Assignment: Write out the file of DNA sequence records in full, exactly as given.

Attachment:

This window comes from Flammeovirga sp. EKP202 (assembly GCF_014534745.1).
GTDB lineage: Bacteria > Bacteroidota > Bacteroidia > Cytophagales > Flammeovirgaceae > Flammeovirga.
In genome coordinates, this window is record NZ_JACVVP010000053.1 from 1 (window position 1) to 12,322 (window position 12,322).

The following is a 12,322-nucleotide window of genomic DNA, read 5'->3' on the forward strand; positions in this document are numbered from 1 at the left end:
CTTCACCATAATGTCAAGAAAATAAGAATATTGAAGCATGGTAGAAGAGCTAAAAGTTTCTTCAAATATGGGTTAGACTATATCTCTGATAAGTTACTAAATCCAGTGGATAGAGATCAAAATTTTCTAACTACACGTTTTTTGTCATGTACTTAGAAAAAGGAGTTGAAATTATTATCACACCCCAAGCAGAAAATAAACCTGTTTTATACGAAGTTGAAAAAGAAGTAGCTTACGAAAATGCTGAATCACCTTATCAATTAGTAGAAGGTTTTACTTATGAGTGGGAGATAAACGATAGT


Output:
This window comes from Flammeovirga sp. EKP202 (assembly GCF_014534745.1).
GTDB lineage: Bacteria > Bacteroidota > Bacteroidia > Cytophagales > Flammeovirgaceae > Flammeovirga.
In genome coordinates, this window is record NZ_JACVVP010000053.1 from 1 (window position 1) to 12,322 (window position 12,322).

The following is a 12,322-nucleotide window of genomic DNA, read 5'->3' on the forward strand; positions in this document are numbered from 1 at the left end:
CTTCACCATAATGTCAAGAAAATAAGAATATTGAAGCATGGTAGAAGAGCTAAAAGTTTCTTCAAATATGGGTTAGACTATATCTCTGATAAGTTACTAAATCCAGTGGATAGAGATCAAAATTTTCTAACTACACGTTTTTTGTCATGTACTTAGAAAAAGGAGTTGAAATTATTATCACACCCCAAGCAGAAAATAAACCTGTTTTATACGAAGTTGAAAAAGAAGTAGCTTACGAAAATGCTGAATCACCTTATCAATTAGTAGAAGGTTTTACTTATGAGTGGGAGATAAACGATAGT